Ann Arbor Weather:
Monday October 23, 2017
Follow us: facebook twitter RSS feed
Print Comment E-mail

MOMIX

 

continued

The Baseball cycle opens with the genesis of the game — literally — and closes with a gloss on the Sistine Chapel's Creation of Adam. But it's not conceived as a chronology of baseball history or the dramatic arc of a particular season. Instead, seven dancers present eighteen story vignettes (with a seventh-inning stretch for intermission) with help from music by such artists as Queen and James Brown, a slide show of baseball imagery, and a play-by-play announcer. As a timeless, multimedia mood piece, Baseball projects a surreal trip to the ballpark of our dreams.

The clichés are impossible to avoid, and Pendleton, in imagination overdrive, revels in them with cheeky irreverence. Yet he also manages to imbue Baseball with an ephemeral, nostalgic quality, referring to often improbable, yet apt, visual and cultural icons in the process. Baseball as life is the obvious subtext: the ritualized, circuslike spectacle of bats cracking, vendors hollering, and coaches signing, where memories are recycled and kids still try to grasp the crazy semiotics of baseball scorekeeping.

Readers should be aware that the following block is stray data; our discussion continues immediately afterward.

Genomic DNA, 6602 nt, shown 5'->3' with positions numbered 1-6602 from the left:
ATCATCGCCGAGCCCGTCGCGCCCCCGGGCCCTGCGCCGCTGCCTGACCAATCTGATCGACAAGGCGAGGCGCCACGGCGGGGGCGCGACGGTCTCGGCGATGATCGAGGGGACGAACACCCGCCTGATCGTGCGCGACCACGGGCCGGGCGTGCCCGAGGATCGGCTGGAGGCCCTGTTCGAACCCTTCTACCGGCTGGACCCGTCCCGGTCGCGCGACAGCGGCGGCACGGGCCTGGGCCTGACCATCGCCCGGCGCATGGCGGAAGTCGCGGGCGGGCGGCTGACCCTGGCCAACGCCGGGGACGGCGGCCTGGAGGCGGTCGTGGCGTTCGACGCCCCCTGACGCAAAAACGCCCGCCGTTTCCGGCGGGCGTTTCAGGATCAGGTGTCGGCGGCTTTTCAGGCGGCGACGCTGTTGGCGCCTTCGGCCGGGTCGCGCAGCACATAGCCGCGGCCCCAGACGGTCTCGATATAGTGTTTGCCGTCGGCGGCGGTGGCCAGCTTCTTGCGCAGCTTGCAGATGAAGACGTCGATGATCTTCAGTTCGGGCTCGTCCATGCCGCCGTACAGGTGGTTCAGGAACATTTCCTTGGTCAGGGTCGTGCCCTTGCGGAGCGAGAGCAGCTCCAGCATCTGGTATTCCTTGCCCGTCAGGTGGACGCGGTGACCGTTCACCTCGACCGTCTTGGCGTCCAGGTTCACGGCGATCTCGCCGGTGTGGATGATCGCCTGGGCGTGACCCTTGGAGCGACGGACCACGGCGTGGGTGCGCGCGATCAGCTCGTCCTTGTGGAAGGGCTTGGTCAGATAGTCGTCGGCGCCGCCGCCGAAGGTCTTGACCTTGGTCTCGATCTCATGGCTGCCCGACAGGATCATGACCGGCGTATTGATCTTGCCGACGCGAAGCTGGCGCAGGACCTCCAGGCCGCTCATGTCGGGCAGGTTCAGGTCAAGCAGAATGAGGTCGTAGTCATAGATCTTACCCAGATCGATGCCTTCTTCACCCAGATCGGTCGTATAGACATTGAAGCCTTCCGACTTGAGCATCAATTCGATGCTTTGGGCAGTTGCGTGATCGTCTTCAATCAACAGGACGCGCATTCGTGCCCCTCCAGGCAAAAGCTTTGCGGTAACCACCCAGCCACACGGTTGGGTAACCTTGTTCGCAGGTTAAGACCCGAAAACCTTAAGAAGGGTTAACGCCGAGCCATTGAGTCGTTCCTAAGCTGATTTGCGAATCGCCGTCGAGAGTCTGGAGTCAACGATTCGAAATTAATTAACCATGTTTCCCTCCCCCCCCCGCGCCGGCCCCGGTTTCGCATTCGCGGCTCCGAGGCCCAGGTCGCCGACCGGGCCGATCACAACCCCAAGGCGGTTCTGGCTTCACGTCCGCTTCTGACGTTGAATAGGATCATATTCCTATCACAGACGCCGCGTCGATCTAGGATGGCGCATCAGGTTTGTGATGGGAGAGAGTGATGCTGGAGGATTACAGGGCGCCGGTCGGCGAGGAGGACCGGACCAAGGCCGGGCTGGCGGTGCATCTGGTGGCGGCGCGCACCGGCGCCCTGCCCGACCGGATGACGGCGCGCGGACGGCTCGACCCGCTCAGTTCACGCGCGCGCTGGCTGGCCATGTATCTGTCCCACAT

As that illustrious poet-philosopher Ernie Harwell once said, "Baseball is a ballet without music. Drama without words. A carnival without Kewpie dolls. Baseball is continuity. Pitch to pitch. Inning to inning. Season to season."

Bookmark and Share
previous  ·  1 l 2 l 3 l 4  ·  next page
all on one page
read more stories here -> Marketplace  l  Culture  l  Community  l  News

You might also like:

American Restaurants
Drought Opens on E. Washington
Juices and cleanses from a quartet of sisters
Sabine Bickford
Subscribe to the Ann Arbor Observer
Coffee Makes Way for Wellness
Espresso Royale leaves a changed Main St.
Catherine Zudak
Wired Lyndon
Voters OK broadband tax.
Julie Halpert
Bicycles
Clonlara Turns Fifty
"We didn't have two dimes," recalls Pat Montgomery.
Cynthia Furlong Reynolds
City Council and Mayor
Stumps and Rumps
Is the transformation in front of the Black Elk Co-op on Baldwin a political statement?
Anita LeBlanc
Amir ElSaffar
Rivers of sound
Piotr Michalowski
John Shultz photography and Portrait Studio in Ann Arbor since 1982